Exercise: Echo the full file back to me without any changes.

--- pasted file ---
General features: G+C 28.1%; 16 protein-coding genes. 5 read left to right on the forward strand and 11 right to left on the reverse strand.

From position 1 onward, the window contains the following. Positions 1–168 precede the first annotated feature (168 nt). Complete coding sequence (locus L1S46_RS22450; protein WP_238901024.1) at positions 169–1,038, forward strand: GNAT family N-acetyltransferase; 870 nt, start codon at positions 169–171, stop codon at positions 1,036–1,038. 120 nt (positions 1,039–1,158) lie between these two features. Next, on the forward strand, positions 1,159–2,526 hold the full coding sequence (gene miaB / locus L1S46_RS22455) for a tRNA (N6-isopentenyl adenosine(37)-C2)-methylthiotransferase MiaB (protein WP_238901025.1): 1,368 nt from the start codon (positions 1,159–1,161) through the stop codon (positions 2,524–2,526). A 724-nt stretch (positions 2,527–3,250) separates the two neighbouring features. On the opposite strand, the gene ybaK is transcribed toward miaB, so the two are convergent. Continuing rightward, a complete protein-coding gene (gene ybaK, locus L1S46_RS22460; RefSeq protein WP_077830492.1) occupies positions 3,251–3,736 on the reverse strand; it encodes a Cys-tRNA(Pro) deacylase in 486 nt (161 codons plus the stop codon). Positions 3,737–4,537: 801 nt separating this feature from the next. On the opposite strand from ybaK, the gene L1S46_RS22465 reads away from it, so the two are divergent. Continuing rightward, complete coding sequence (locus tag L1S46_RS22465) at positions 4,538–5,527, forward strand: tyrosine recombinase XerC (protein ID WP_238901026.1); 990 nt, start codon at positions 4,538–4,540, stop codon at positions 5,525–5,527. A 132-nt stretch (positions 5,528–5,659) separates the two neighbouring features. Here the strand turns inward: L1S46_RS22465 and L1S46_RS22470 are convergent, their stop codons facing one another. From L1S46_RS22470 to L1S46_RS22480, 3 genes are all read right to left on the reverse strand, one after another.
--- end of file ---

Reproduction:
General features: G+C 28.1%; 16 protein-coding genes. 5 read left to right on the forward strand and 11 right to left on the reverse strand.

From position 1 onward, the window contains the following. Positions 1–168 precede the first annotated feature (168 nt). Complete coding sequence (locus L1S46_RS22450; protein WP_238901024.1) at positions 169–1,038, forward strand: GNAT family N-acetyltransferase; 870 nt, start codon at positions 169–171, stop codon at positions 1,036–1,038. 120 nt (positions 1,039–1,158) lie between these two features. Next, on the forward strand, positions 1,159–2,526 hold the full coding sequence (gene miaB / locus L1S46_RS22455) for a tRNA (N6-isopentenyl adenosine(37)-C2)-methylthiotransferase MiaB (protein WP_238901025.1): 1,368 nt from the start codon (positions 1,159–1,161) through the stop codon (positions 2,524–2,526). A 724-nt stretch (positions 2,527–3,250) separates the two neighbouring features. On the opposite strand, the gene ybaK is transcribed toward miaB, so the two are convergent. Continuing rightward, a complete protein-coding gene (gene ybaK, locus L1S46_RS22460; RefSeq protein WP_077830492.1) occupies positions 3,251–3,736 on the reverse strand; it encodes a Cys-tRNA(Pro) deacylase in 486 nt (161 codons plus the stop codon). Positions 3,737–4,537: 801 nt separating this feature from the next. On the opposite strand from ybaK, the gene L1S46_RS22465 reads away from it, so the two are divergent. Continuing rightward, complete coding sequence (locus tag L1S46_RS22465) at positions 4,538–5,527, forward strand: tyrosine recombinase XerC (protein ID WP_238901026.1); 990 nt, start codon at positions 4,538–4,540, stop codon at positions 5,525–5,527. A 132-nt stretch (positions 5,528–5,659) separates the two neighbouring features. Here the strand turns inward: L1S46_RS22465 and L1S46_RS22470 are convergent, their stop codons facing one another. From L1S46_RS22470 to L1S46_RS22480, 3 genes are all read right to left on the reverse strand, one after another.